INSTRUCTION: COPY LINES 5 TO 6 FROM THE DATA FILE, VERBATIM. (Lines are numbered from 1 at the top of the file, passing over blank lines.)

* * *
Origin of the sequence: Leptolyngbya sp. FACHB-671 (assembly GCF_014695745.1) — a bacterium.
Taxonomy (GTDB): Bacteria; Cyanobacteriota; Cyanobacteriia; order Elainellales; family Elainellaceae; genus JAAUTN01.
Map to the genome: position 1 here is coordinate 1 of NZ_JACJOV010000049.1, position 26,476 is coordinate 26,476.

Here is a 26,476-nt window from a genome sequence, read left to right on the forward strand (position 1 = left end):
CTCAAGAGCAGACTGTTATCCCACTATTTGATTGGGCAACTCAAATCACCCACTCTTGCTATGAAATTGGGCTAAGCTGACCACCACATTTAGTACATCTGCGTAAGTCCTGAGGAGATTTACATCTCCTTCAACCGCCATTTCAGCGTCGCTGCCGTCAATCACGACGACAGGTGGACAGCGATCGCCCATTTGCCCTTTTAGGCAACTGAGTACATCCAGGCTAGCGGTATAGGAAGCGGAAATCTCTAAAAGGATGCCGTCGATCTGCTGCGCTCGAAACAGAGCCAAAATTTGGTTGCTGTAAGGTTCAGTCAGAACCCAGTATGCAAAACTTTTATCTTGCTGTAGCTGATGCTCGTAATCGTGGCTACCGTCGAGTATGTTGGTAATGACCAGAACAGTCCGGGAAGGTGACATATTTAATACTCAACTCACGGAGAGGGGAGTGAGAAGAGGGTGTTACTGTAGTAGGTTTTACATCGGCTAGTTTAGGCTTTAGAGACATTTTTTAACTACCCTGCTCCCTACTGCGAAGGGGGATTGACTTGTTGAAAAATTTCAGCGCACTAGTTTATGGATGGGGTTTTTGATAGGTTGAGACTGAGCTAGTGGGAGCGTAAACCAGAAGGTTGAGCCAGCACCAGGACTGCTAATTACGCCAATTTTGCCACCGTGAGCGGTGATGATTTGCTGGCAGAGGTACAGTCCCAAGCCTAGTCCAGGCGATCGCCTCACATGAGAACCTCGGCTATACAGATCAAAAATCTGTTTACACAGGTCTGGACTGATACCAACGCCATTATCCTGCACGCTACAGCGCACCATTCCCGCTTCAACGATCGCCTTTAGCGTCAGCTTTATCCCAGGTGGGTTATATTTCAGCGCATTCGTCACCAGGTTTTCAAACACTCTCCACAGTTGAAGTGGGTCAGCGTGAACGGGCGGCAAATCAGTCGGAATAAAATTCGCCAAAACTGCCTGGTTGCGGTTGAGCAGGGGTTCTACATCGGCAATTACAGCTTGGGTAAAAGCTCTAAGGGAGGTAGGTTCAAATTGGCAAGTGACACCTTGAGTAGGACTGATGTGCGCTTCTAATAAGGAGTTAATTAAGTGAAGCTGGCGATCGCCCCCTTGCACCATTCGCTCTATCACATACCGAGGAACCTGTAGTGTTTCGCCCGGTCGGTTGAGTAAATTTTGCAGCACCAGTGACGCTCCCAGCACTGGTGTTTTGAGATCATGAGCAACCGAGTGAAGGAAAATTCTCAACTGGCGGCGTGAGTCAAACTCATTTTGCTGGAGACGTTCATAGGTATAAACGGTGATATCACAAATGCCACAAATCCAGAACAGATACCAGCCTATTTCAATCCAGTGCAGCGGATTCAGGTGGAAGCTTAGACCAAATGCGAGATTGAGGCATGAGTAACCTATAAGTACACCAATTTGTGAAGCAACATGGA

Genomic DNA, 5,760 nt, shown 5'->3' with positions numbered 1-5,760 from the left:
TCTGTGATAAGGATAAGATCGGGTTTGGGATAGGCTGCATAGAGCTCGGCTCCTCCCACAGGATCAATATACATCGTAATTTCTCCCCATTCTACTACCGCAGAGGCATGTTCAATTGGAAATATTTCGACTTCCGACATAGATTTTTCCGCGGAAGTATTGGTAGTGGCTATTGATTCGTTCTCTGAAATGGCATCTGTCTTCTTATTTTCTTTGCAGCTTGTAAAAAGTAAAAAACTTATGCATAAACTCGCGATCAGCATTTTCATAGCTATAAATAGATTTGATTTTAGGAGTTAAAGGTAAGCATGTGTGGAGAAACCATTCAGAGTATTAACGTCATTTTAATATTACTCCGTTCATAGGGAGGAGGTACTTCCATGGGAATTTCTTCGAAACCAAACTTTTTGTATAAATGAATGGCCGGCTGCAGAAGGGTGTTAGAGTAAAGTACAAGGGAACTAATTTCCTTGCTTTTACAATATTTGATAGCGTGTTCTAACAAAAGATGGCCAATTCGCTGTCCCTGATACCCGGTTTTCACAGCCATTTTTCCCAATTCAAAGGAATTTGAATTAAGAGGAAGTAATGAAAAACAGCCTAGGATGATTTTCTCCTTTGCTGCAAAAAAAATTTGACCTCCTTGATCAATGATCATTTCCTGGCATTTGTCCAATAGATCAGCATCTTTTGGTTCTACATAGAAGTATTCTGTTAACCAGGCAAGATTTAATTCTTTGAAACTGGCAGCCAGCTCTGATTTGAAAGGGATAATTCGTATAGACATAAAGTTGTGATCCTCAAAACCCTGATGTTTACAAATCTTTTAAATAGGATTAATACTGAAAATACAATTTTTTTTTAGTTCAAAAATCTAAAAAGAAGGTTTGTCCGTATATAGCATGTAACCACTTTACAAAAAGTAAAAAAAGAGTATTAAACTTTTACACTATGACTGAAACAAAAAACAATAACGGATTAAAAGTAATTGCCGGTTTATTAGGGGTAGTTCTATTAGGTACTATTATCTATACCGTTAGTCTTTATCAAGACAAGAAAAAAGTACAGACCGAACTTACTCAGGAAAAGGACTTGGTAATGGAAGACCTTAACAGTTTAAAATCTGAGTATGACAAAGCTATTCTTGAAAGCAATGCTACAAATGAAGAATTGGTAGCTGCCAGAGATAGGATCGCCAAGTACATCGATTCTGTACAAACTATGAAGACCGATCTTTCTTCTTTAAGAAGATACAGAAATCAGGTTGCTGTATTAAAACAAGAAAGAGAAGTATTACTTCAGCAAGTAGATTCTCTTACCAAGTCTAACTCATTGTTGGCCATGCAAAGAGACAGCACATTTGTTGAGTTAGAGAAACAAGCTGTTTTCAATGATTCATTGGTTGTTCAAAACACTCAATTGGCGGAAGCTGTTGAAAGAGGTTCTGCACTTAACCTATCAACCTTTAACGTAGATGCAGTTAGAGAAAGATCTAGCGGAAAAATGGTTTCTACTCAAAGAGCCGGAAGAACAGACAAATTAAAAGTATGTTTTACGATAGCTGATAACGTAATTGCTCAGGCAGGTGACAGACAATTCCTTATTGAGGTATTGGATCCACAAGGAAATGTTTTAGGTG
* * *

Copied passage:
CTCAAGAGCAGACTGTTATCCCACTATTTGATTGGGCAACTCAAATCACCCACTCTTGCTATGAAATTGGGCTAAGCTGACCACCACATTTAGTACATCTGCGTAAGTCCTGAGGAGATTTACATCTCCTTCAACCGCCATTTCAGCGTCGCTGCCGTCAATCACGACGACAGGTGGACAGCGATCGCCCATTTGCCCTTTTAGGCAACTGAGTACATCCAGGCTAGCGGTATAGGAAGCGGAAATCTCTAAAAGGATGCCGTCGATCTGCTGCGCTCGAAACAGAGCCAAAATTTGGTTGCTGTAAGGTTCAGTCAGAACCCAGTATGCAAAACTTTTATCTTGCTGTAGCTGATGCTCGTAATCGTGGCTACCGTCGAGTATGTTGGTAATGACCAGAACAGTCCGGGAAGGTGACATATTTAATACTCAACTCACGGAGAGGGGAGTGAGAAGAGGGTGTTACTGTAGTAGGTTTTACATCGGCTAGTTTAGGCTTTAGAGACATTTTTTAACTACCCTGCTCCCTACTGCGAAGGGGGATTGACTTGTTGAAAAATTTCAGCGCACTAGTTTATGGATGGGGTTTTTGATAGGTTGAGACTGAGCTAGTGGGAGCGTAAACCAGAAGGTTGAGCCAGCACCAGGACTGCTAATTACGCCAATTTTGCCACCGTGAGCGGTGATGATTTGCTGGCAGAGGTACAGTCCCAAGCCTAGTCCAGGCGATCGCCTCACATGAGAACCTCGGCTATACAGATCAAAAATCTGTTTACACAGGTCTGGACTGATACCAACGCCATTATCCTGCACGCTACAGCGCACCATTCCCGCTTCAACGATCGCCTTTAGCGTCAGCTTTATCCCAGGTGGGTTATATTTCAGCGCATTCGTCACCAGGTTTTCAAACACTCTCCACAGTTGAAGTGGGTCAGCGTGAACGGGCGGCAAATCAGTCGGAATAAAATTCGCCAAAACTGCCTGGTTGCGGTTGAGCAGGGGTTCTACATCGGCAATTACAGCTTGGGTAAAAGCTCTAAGGGAGGTAGGTTCAAATTGGCAAGTGACACCTTGAGTAGGACTGATGTGCGCTTCTAATAAGGAGTTAATTAAGTGAAGCTGGCGATCGCCCCCTTGCACCATTCGCTCTATCACATACCGAGGAACCTGTAGTGTTTCGCCCGGTCGGTTGAGTAAATTTTGCAGCACCAGTGACGCTCCCAGCACTGGTGTTTTGAGATCATGAGCAACCGAGTGAAGGAAAATTCTCAACTGGCGGCGTGAGTCAAACTCATTTTGCTGGAGACGTTCATAGGTATAAACGGTGATATCACAAATGCCACAAATCCAGAACAGATACCAGCCTATTTCAATCCAGTGCAGCGGATTCAGGTGGAAGCTTAGACCAAATGCGAGATTGAGGCATGAGTAACCTATAAGTACACCAATTTGTGAAGCAACATGGA

Genomic DNA, 5,760 nt, shown 5'->3' with positions numbered 1-5,760 from the left: